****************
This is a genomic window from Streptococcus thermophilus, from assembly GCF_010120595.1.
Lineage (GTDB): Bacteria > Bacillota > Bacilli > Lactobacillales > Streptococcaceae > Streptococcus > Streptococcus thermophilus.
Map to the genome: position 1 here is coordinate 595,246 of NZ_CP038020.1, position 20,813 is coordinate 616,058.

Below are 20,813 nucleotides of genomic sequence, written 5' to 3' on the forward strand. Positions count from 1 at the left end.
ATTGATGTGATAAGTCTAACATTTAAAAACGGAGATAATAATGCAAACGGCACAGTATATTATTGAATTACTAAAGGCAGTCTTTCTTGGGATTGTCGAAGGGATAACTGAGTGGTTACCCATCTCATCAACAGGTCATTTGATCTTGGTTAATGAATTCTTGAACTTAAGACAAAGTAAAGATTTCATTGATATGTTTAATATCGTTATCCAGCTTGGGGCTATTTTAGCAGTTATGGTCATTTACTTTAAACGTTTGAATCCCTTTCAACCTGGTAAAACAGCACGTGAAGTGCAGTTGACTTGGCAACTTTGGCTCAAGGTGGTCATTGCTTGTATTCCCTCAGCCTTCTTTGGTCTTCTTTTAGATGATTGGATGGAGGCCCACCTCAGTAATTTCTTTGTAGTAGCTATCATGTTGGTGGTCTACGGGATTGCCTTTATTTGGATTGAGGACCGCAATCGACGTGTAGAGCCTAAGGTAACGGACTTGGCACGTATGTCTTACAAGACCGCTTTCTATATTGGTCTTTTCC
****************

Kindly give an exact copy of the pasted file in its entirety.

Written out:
This is a genomic window from Streptococcus thermophilus, from assembly GCF_010120595.1.
Lineage (GTDB): Bacteria > Bacillota > Bacilli > Lactobacillales > Streptococcaceae > Streptococcus > Streptococcus thermophilus.
Map to the genome: position 1 here is coordinate 595,246 of NZ_CP038020.1, position 20,813 is coordinate 616,058.

Below are 20,813 nucleotides of genomic sequence, written 5' to 3' on the forward strand. Positions count from 1 at the left end.
ATTGATGTGATAAGTCTAACATTTAAAAACGGAGATAATAATGCAAACGGCACAGTATATTATTGAATTACTAAAGGCAGTCTTTCTTGGGATTGTCGAAGGGATAACTGAGTGGTTACCCATCTCATCAACAGGTCATTTGATCTTGGTTAATGAATTCTTGAACTTAAGACAAAGTAAAGATTTCATTGATATGTTTAATATCGTTATCCAGCTTGGGGCTATTTTAGCAGTTATGGTCATTTACTTTAAACGTTTGAATCCCTTTCAACCTGGTAAAACAGCACGTGAAGTGCAGTTGACTTGGCAACTTTGGCTCAAGGTGGTCATTGCTTGTATTCCCTCAGCCTTCTTTGGTCTTCTTTTAGATGATTGGATGGAGGCCCACCTCAGTAATTTCTTTGTAGTAGCTATCATGTTGGTGGTCTACGGGATTGCCTTTATTTGGATTGAGGACCGCAATCGACGTGTAGAGCCTAAGGTAACGGACTTGGCACGTATGTCTTACAAGACCGCTTTCTATATTGGTCTTTTCC